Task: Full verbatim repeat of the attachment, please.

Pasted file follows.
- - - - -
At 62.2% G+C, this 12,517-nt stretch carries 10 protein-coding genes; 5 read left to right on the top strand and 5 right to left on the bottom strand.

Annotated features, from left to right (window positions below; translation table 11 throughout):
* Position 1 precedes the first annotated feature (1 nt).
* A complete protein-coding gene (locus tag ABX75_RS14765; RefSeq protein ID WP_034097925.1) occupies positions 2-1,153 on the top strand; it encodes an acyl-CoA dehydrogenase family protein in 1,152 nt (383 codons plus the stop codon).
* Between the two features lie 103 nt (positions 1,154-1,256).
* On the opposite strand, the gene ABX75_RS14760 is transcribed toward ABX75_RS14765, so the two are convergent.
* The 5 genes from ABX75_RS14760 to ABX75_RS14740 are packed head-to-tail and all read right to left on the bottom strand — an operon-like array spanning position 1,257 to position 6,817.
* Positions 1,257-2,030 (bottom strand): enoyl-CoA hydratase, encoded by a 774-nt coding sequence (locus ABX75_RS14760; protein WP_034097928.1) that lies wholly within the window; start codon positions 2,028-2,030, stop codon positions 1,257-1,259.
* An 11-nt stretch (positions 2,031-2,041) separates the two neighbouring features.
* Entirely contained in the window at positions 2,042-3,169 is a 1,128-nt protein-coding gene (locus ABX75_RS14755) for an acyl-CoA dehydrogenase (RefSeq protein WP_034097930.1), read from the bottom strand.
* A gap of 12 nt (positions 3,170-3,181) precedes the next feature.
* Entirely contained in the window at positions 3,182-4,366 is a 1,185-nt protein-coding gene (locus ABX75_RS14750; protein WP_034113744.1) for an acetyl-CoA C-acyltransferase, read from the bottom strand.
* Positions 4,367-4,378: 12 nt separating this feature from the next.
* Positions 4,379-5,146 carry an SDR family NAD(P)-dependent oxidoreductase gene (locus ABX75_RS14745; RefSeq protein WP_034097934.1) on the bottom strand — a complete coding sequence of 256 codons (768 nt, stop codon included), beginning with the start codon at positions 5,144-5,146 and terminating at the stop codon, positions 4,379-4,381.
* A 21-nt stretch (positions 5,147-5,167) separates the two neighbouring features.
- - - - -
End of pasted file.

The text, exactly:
At 62.2% G+C, this 12,517-nt stretch carries 10 protein-coding genes; 5 read left to right on the top strand and 5 right to left on the bottom strand.

Annotated features, from left to right (window positions below; translation table 11 throughout):
* Position 1 precedes the first annotated feature (1 nt).
* A complete protein-coding gene (locus tag ABX75_RS14765; RefSeq protein ID WP_034097925.1) occupies positions 2-1,153 on the top strand; it encodes an acyl-CoA dehydrogenase family protein in 1,152 nt (383 codons plus the stop codon).
* Between the two features lie 103 nt (positions 1,154-1,256).
* On the opposite strand, the gene ABX75_RS14760 is transcribed toward ABX75_RS14765, so the two are convergent.
* The 5 genes from ABX75_RS14760 to ABX75_RS14740 are packed head-to-tail and all read right to left on the bottom strand — an operon-like array spanning position 1,257 to position 6,817.
* Positions 1,257-2,030 (bottom strand): enoyl-CoA hydratase, encoded by a 774-nt coding sequence (locus ABX75_RS14760; protein WP_034097928.1) that lies wholly within the window; start codon positions 2,028-2,030, stop codon positions 1,257-1,259.
* An 11-nt stretch (positions 2,031-2,041) separates the two neighbouring features.
* Entirely contained in the window at positions 2,042-3,169 is a 1,128-nt protein-coding gene (locus ABX75_RS14755) for an acyl-CoA dehydrogenase (RefSeq protein WP_034097930.1), read from the bottom strand.
* A gap of 12 nt (positions 3,170-3,181) precedes the next feature.
* Entirely contained in the window at positions 3,182-4,366 is a 1,185-nt protein-coding gene (locus ABX75_RS14750; protein WP_034113744.1) for an acetyl-CoA C-acyltransferase, read from the bottom strand.
* Positions 4,367-4,378: 12 nt separating this feature from the next.
* Positions 4,379-5,146 carry an SDR family NAD(P)-dependent oxidoreductase gene (locus ABX75_RS14745; RefSeq protein WP_034097934.1) on the bottom strand — a complete coding sequence of 256 codons (768 nt, stop codon included), beginning with the start codon at positions 5,144-5,146 and terminating at the stop codon, positions 4,379-4,381.
* A 21-nt stretch (positions 5,147-5,167) separates the two neighbouring features.